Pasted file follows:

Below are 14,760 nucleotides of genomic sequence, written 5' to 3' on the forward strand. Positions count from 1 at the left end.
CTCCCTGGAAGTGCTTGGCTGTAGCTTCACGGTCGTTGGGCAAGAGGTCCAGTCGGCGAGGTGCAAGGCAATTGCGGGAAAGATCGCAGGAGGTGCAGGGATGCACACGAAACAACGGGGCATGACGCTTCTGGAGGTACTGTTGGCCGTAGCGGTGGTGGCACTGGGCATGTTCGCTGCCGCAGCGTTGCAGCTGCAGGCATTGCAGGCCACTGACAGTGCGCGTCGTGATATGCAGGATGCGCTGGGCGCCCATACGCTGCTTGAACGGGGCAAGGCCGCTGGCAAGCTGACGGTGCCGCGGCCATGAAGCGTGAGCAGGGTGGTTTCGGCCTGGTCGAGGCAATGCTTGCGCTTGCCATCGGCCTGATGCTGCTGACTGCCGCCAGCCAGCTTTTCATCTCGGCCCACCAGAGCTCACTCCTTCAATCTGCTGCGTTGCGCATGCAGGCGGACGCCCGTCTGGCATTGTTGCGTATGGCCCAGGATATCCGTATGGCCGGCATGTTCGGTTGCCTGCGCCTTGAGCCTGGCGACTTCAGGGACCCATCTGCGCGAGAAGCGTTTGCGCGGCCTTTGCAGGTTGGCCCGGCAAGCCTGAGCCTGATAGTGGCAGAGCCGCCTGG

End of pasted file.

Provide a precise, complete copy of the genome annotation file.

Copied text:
Below are 14,760 nucleotides of genomic sequence, written 5' to 3' on the forward strand. Positions count from 1 at the left end.
CTCCCTGGAAGTGCTTGGCTGTAGCTTCACGGTCGTTGGGCAAGAGGTCCAGTCGGCGAGGTGCAAGGCAATTGCGGGAAAGATCGCAGGAGGTGCAGGGATGCACACGAAACAACGGGGCATGACGCTTCTGGAGGTACTGTTGGCCGTAGCGGTGGTGGCACTGGGCATGTTCGCTGCCGCAGCGTTGCAGCTGCAGGCATTGCAGGCCACTGACAGTGCGCGTCGTGATATGCAGGATGCGCTGGGCGCCCATACGCTGCTTGAACGGGGCAAGGCCGCTGGCAAGCTGACGGTGCCGCGGCCATGAAGCGTGAGCAGGGTGGTTTCGGCCTGGTCGAGGCAATGCTTGCGCTTGCCATCGGCCTGATGCTGCTGACTGCCGCCAGCCAGCTTTTCATCTCGGCCCACCAGAGCTCACTCCTTCAATCTGCTGCGTTGCGCATGCAGGCGGACGCCCGTCTGGCATTGTTGCGTATGGCCCAGGATATCCGTATGGCCGGCATGTTCGGTTGCCTGCGCCTTGAGCCTGGCGACTTCAGGGACCCATCTGCGCGAGAAGCGTTTGCGCGGCCTTTGCAGGTTGGCCCGGCAAGCCTGAGCCTGATAGTGGCAGAGCCGCCTGG